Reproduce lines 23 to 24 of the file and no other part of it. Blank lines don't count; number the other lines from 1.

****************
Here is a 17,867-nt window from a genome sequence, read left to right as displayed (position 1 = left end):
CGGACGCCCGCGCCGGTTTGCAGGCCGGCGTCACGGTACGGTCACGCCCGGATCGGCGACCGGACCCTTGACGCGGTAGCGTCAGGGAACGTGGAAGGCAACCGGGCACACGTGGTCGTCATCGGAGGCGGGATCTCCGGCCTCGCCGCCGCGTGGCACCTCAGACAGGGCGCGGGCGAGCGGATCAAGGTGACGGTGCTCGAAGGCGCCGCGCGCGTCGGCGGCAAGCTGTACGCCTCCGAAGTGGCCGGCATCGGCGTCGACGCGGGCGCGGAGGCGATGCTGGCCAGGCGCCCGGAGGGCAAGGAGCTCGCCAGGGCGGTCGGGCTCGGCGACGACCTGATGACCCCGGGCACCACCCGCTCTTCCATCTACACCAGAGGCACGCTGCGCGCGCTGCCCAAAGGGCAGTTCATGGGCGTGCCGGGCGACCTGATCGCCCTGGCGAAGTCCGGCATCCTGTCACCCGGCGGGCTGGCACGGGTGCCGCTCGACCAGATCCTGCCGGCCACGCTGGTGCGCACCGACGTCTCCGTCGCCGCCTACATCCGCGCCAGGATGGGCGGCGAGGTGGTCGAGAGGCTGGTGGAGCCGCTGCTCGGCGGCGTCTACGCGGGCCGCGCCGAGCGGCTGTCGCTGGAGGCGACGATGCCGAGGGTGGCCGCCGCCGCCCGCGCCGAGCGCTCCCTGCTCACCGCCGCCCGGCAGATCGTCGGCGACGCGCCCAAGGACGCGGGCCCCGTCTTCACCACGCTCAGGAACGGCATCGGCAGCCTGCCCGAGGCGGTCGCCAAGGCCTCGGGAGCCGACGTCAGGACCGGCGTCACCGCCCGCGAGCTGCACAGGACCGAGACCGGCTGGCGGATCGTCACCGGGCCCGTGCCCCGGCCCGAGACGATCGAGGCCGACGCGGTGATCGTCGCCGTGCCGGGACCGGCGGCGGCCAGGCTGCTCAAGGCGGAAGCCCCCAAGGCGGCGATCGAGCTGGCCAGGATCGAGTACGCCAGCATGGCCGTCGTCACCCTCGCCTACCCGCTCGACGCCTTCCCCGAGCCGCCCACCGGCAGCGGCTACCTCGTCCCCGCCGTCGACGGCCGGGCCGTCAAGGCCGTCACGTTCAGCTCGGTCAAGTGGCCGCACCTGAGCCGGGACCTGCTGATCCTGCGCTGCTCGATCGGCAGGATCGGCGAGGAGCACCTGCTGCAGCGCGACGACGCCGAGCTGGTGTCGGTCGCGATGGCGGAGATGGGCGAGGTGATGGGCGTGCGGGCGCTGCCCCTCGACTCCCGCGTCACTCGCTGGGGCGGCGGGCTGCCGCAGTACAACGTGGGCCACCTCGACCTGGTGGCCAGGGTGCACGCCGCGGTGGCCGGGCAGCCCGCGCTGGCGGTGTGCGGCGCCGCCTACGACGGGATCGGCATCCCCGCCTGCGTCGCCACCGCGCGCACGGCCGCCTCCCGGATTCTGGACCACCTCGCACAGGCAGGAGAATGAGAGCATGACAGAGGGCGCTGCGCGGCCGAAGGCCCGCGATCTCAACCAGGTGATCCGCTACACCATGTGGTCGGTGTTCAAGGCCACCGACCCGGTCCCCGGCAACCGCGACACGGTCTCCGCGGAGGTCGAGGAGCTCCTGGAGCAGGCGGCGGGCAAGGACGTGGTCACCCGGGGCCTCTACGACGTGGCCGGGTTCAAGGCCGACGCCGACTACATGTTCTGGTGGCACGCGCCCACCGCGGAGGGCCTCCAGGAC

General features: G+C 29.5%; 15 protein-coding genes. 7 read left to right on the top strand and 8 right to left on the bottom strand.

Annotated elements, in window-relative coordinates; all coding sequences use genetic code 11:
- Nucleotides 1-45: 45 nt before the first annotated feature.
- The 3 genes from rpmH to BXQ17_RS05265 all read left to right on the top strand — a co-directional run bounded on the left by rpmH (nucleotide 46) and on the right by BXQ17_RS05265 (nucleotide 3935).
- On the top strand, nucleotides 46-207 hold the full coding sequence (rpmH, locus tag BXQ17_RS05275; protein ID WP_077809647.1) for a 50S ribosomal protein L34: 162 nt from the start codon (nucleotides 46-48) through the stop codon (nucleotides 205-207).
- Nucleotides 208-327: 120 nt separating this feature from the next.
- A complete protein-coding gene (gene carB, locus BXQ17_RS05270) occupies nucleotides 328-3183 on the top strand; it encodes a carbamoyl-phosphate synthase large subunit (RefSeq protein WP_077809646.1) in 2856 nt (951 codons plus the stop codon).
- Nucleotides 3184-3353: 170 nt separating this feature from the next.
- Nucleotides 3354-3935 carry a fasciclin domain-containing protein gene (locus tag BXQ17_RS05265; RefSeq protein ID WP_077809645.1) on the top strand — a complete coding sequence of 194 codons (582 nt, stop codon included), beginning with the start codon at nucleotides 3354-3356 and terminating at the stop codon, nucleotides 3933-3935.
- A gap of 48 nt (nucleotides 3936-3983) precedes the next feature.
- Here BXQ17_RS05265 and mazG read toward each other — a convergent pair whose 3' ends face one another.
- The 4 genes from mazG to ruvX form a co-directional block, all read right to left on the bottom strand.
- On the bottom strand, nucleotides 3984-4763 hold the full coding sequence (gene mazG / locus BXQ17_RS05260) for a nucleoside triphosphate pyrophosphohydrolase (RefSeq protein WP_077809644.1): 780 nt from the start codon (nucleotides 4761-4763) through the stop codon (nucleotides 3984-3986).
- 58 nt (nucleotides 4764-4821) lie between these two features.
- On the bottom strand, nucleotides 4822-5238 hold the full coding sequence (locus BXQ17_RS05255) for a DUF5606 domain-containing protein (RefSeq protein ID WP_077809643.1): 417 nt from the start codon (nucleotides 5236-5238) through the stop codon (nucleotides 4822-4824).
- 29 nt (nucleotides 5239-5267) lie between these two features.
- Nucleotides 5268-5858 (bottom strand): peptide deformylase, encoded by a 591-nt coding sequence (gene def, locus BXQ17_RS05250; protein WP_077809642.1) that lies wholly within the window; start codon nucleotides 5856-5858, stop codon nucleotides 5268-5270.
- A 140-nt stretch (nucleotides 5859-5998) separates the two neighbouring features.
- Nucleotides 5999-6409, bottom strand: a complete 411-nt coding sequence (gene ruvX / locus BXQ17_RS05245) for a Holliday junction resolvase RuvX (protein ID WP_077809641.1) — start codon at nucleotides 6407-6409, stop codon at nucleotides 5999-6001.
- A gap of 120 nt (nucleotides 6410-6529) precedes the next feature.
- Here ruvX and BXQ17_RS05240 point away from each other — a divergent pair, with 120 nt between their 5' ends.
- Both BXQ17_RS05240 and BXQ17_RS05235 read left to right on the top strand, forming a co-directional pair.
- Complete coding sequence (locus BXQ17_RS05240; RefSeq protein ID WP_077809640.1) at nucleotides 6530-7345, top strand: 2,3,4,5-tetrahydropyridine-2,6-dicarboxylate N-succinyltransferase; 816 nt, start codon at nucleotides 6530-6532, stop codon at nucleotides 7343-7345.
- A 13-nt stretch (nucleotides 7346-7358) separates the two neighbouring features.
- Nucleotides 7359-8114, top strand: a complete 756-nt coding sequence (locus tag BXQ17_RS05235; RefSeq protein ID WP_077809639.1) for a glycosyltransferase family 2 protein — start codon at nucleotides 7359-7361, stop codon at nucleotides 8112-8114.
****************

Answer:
- Here ruvX and BXQ17_RS05240 point away from each other — a divergent pair, with 120 nt between their 5' ends.
- Both BXQ17_RS05240 and BXQ17_RS05235 read left to right on the top strand, forming a co-directional pair.